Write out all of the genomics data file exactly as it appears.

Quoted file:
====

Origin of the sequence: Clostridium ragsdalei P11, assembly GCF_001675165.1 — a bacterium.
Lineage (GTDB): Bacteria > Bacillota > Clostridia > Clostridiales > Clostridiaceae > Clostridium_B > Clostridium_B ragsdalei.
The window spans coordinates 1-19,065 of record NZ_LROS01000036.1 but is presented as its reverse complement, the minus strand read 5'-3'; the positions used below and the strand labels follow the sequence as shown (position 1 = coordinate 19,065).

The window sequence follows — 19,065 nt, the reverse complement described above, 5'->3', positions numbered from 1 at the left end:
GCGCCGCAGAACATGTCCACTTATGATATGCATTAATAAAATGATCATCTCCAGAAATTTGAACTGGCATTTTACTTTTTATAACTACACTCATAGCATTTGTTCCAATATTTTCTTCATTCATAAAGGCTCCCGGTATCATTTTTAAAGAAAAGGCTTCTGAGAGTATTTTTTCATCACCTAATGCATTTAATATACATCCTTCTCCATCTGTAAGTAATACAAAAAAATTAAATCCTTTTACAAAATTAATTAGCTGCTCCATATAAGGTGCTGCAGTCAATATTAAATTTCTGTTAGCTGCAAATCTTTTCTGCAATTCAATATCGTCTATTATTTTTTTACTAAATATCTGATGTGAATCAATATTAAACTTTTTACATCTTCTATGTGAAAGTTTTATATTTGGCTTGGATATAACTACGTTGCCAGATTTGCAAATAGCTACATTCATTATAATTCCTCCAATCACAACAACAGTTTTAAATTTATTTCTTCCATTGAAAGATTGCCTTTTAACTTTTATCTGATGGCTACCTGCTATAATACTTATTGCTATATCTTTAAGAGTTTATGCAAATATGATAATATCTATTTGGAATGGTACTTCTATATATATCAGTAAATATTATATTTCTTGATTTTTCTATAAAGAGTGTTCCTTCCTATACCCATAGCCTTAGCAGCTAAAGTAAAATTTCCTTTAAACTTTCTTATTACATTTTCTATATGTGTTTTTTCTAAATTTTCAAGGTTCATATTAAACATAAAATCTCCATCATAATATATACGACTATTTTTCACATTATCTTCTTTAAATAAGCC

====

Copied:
Origin of the sequence: Clostridium ragsdalei P11, assembly GCF_001675165.1 — a bacterium.
Lineage (GTDB): Bacteria > Bacillota > Clostridia > Clostridiales > Clostridiaceae > Clostridium_B > Clostridium_B ragsdalei.
The window spans coordinates 1-19,065 of record NZ_LROS01000036.1 but is presented as its reverse complement, the minus strand read 5'-3'; the positions used below and the strand labels follow the sequence as shown (position 1 = coordinate 19,065).

The window sequence follows — 19,065 nt, the reverse complement described above, 5'->3', positions numbered from 1 at the left end:
GCGCCGCAGAACATGTCCACTTATGATATGCATTAATAAAATGATCATCTCCAGAAATTTGAACTGGCATTTTACTTTTTATAACTACACTCATAGCATTTGTTCCAATATTTTCTTCATTCATAAAGGCTCCCGGTATCATTTTTAAAGAAAAGGCTTCTGAGAGTATTTTTTCATCACCTAATGCATTTAATATACATCCTTCTCCATCTGTAAGTAATACAAAAAAATTAAATCCTTTTACAAAATTAATTAGCTGCTCCATATAAGGTGCTGCAGTCAATATTAAATTTCTGTTAGCTGCAAATCTTTTCTGCAATTCAATATCGTCTATTATTTTTTTACTAAATATCTGATGTGAATCAATATTAAACTTTTTACATCTTCTATGTGAAAGTTTTATATTTGGCTTGGATATAACTACGTTGCCAGATTTGCAAATAGCTACATTCATTATAATTCCTCCAATCACAACAACAGTTTTAAATTTATTTCTTCCATTGAAAGATTGCCTTTTAACTTTTATCTGATGGCTACCTGCTATAATACTTATTGCTATATCTTTAAGAGTTTATGCAAATATGATAATATCTATTTGGAATGGTACTTCTATATATATCAGTAAATATTATATTTCTTGATTTTTCTATAAAGAGTGTTCCTTCCTATACCCATAGCCTTAGCAGCTAAAGTAAAATTTCCTTTAAACTTTCTTATTACATTTTCTATATGTGTTTTTTCTAAATTTTCAAGGTTCATATTAAACATAAAATCTCCATCATAATATATACGACTATTTTTCACATTATCTTCTTTAAATAAGCC